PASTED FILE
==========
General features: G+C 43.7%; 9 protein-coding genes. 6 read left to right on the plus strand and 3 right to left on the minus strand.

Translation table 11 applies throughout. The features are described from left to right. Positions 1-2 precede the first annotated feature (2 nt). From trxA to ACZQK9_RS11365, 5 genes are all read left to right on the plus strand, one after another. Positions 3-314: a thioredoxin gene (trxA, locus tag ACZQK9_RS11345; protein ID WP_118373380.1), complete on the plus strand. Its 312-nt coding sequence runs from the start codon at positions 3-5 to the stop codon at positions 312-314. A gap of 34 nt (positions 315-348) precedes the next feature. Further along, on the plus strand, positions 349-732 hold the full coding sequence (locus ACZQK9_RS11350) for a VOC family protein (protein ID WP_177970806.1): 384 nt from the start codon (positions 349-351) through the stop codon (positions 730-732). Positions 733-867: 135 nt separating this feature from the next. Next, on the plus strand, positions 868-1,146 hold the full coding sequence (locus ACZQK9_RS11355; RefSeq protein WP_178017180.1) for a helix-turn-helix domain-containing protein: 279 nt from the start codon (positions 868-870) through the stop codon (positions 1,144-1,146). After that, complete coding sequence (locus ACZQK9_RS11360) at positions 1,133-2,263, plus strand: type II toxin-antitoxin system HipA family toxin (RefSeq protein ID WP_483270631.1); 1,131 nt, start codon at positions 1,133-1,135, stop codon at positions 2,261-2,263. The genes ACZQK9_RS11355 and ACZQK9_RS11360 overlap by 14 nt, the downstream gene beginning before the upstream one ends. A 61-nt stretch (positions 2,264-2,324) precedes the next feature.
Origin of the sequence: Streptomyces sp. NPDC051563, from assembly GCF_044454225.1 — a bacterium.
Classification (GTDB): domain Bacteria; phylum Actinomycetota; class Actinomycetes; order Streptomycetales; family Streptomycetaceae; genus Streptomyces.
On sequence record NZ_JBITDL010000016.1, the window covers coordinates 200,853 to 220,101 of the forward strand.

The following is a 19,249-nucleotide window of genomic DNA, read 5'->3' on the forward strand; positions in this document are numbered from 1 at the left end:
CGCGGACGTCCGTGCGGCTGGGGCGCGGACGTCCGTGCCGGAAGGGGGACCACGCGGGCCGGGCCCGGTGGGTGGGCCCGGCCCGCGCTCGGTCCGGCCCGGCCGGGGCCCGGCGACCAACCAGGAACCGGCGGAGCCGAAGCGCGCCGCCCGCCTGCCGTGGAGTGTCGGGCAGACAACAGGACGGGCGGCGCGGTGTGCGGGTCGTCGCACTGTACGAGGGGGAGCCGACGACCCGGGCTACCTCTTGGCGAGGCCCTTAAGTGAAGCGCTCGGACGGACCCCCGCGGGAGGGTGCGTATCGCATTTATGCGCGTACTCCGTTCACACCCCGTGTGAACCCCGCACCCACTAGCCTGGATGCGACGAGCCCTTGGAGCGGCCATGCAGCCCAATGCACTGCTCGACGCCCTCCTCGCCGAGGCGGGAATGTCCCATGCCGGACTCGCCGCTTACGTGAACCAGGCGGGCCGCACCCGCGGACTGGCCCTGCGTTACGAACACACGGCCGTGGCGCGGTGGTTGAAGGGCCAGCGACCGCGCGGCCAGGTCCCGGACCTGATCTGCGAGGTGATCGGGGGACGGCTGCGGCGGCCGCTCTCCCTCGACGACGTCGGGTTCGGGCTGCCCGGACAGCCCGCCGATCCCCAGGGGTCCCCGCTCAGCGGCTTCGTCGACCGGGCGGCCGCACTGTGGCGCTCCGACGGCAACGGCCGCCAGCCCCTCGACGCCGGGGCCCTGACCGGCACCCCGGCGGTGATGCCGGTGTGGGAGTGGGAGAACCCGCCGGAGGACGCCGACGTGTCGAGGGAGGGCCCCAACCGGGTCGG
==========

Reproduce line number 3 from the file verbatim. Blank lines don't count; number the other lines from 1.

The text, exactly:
Origin of the sequence: Streptomyces sp. NPDC051563, from assembly GCF_044454225.1 — a bacterium.